How can we speed up a fire to create an explosion? (Time Stamp: 55:14) You regulate theamount of oxygen and how closely it's packed together with other elements.Part 2: Elements of Life, Elemental Earth, Rare Earth Elements, RadioactiveDating, and Manmade Elements (1 hr)Elements of Life35. List a common, hardware store source, for each of the six elements of life: (Time Stamp:1:00 onehour in)Carbon: Charcoal (Time Stamp:1:00:13, one hour and 13 seconds in)Hydrogen: water (hydrogen and oxygen) (Time Stamp:1:00:23)Nitrogen: fertilizer (Time Stamp:1:00:30)Phosphorus: Matches (Time Stamp:1:00:44)36. The German alchemist, Hennig Brandt, discovered phosphorus around 1669. This was the firstelement isolated from a living creature. What was his source of phosphorus? (Time Stamp:1:01:50) urine(Time Stamp: 1:07:17) Phosphorus is involved in ATP, which is the molecule that all cells use forenergy.What happens to the solution containing phosphorus is exposed to air? (Time Stamp: 1:07:45)Glows (phosphorescence)37. The six CHNOPS elements make up 97% of our body's weight. The other 3% are called the traceelements. What can happen when excessive trace elements are lost from the body, such as bysweating? (Time Stamp: 1:12:27) cramping affecting athletes performances in games and practice38. Describe a body function or part that utilizes each of these trace elements: (Time Stamp: 1:12:51)a. Calcium — Bonesb. Iron — Blood (Time Stamp: 1:13:27)c. Zinc- Metabolism (Time Stamp: 1:13:42)7

d. Potassium — Nervous System (Time Stamp: 1:13:44)e. Magnesium — Energy Metabolism (Time Stamp: 1:13:48)f. Sodium — Nervous System (Time Stamp: 1:13:51)39.When life began on earth, there was no oxygen in the air. Then Cyanobacteria (bluegreen algae) evolved to become oxygen-making machines. What three things did thecyanobacteria need for growth? (Time Stamp: 1:16:07)a. Lightb. waterc. oxgyen?Elemental Earth40. What is the origin of hydrogen, the smallest element? (Time Stamp: 1:18:27) Big Bang41. Helium is produced when fusion, the most energetic reaction in the cosmos,(Time Stamp: 1:19:42) forces 2 (how many?)atoms together.42.How are larger elements in the periodic table made? (Time Stamp: 1:20:34) Starscreate helium throughout their long lives, but in their old age they run low on hydrogen and beginto fuse helium, creating larger and larger elements. And you'll start walking up the periodic table,making more and more elements. First you made helium; then you'll make lithium and berylliumand boron. And you can do this all the way up to iron.43. Elements heavier than iron are created when a star in its death throes begins to collapse and apowerful explosion called a supernova occurs. (Time Stamp: 1:20:52)44. (Time Stamp: 1:22:20) Sand is made of the two elements, silicon andoxygen8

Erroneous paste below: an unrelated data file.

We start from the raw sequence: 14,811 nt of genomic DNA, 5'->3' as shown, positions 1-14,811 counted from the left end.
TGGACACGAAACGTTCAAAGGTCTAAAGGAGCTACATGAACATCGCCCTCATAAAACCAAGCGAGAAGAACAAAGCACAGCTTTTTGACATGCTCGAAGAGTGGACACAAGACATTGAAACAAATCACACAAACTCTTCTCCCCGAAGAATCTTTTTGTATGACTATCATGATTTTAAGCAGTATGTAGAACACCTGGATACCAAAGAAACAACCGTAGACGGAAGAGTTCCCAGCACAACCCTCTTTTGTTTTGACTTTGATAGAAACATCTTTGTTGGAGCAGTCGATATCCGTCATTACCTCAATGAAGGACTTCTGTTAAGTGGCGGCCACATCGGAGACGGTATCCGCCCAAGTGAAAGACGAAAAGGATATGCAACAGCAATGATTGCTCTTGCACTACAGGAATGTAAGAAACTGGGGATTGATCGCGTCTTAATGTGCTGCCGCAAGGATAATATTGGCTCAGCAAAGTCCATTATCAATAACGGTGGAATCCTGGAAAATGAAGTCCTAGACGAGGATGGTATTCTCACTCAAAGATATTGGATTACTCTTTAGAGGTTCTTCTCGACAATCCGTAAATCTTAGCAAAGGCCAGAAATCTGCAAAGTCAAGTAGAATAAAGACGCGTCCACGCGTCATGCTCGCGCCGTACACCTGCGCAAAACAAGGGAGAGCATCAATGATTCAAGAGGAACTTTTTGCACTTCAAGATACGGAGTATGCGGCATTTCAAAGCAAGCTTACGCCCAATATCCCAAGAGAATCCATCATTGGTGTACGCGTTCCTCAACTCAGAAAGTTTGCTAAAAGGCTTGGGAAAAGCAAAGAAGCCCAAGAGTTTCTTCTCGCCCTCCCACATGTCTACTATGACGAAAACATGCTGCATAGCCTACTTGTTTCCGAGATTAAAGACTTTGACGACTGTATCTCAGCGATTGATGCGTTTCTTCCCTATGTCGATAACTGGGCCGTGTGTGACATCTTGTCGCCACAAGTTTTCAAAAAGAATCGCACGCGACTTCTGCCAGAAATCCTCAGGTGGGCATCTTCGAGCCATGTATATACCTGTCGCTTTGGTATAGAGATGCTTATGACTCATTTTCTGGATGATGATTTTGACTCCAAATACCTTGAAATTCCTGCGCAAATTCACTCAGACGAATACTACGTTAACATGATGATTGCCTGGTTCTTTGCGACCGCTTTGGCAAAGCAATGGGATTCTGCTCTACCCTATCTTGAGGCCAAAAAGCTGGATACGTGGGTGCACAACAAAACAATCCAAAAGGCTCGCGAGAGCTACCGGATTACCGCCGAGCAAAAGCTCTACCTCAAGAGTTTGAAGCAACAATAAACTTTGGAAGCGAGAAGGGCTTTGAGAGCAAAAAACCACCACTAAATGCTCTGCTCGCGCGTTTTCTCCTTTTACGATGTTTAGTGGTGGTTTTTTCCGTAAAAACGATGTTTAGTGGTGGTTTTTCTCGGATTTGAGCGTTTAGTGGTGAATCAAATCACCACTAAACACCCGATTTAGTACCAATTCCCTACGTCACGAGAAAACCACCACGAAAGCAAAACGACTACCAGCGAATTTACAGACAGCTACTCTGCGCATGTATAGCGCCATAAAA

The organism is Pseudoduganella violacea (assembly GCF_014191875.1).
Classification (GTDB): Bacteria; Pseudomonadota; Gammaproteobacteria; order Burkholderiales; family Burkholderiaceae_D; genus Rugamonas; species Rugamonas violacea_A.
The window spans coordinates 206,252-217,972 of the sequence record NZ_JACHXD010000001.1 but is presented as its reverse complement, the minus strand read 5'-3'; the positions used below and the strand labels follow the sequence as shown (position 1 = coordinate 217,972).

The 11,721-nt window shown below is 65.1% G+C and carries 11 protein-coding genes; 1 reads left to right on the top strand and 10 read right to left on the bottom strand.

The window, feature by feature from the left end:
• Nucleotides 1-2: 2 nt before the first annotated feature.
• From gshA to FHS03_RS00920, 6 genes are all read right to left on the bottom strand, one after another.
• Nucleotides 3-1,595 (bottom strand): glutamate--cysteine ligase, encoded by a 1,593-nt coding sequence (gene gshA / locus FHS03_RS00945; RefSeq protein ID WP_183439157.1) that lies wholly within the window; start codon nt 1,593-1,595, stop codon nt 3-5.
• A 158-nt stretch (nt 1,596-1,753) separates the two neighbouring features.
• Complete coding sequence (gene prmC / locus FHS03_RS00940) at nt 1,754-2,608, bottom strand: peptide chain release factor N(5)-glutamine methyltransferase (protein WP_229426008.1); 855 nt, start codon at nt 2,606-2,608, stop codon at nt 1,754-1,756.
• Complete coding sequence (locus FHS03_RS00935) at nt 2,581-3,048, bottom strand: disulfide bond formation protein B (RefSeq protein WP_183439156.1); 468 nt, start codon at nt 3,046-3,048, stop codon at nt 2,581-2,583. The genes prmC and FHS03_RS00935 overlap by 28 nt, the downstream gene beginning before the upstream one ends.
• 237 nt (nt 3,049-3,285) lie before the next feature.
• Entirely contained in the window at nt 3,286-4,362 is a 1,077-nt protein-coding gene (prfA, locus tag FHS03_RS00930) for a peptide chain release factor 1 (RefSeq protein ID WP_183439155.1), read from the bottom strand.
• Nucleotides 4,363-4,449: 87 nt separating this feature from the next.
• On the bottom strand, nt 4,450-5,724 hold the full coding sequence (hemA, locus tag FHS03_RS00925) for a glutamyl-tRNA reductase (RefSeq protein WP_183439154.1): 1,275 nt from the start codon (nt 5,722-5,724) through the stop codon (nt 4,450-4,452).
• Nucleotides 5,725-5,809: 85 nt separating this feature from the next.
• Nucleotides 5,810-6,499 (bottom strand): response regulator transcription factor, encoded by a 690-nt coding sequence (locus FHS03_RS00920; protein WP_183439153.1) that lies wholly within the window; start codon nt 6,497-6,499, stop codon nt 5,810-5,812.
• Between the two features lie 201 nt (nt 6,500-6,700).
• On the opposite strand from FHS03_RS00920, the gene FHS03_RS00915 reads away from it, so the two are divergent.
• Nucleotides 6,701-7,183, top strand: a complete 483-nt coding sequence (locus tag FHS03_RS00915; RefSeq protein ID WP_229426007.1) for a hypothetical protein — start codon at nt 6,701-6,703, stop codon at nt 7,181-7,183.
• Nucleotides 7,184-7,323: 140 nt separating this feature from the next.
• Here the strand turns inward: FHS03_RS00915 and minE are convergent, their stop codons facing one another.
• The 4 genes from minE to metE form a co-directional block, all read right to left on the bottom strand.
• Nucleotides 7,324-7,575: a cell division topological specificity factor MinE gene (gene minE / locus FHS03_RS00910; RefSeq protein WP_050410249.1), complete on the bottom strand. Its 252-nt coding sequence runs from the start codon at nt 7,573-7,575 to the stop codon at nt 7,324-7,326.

45. (Time Stamp: 1:24:18) What is added to Gorilla Glass to make it stronger than normal glass?Metal atoms (sodium (Na), potassium (K), and aluminum (Al)Rare Earth Elements46. There are 15 rare earth elements: the Lanthanide series (elements 57-71) plus scandium andyttrium. Color them in on the front page. (Time Stamp: 1:25:45)47. Neodymium is a rare earth that is the key ingredient in the world's strongest magnets. What aresome uses for neodymium magnets? (Time Stamp: 1:25:56) computers, cell phones, hybrid cars,wind turbines, and ear buds48. Most, in fact 98%, of rare earth elements come from China . How many rare earthmines are there in the U.S.? (Time Stamp: 1:26:48)49. Rare earth elements are not rare; they are just hard to separate. How are the fifteen rare earthelements chemically similar? (Time Stamp: 1:29:09) Moving from element to element, along arow of the periodic table, adds a proton to the nucleus and an electron to the outer shell, but in therare earths, the new electron disappears into an unfilled inner shell. Fifteen atoms that all haveidentical outer electron shells, making them virtually indistinguishable chemically.50. (Time Stamp: 1:30:39) The main ingredient in neodymium magnet is Fe (iron) . They alsocontain much smaller amounts of the elements: B (boron)51. (Time Stamp: 1:32:28) Why are rare earth elements in such short supply? they're hard toseparate, and expensive.52. How do sharks react to rare earth metals? (Time Stamp: 1:33:28) Repulsed9

Isotopes(Vocab)****The different versions are called isotopes.Consider carbon, the backbone of life. It has three natural isotopes, or versions. Each has six protons and six electrons.That's what makes them all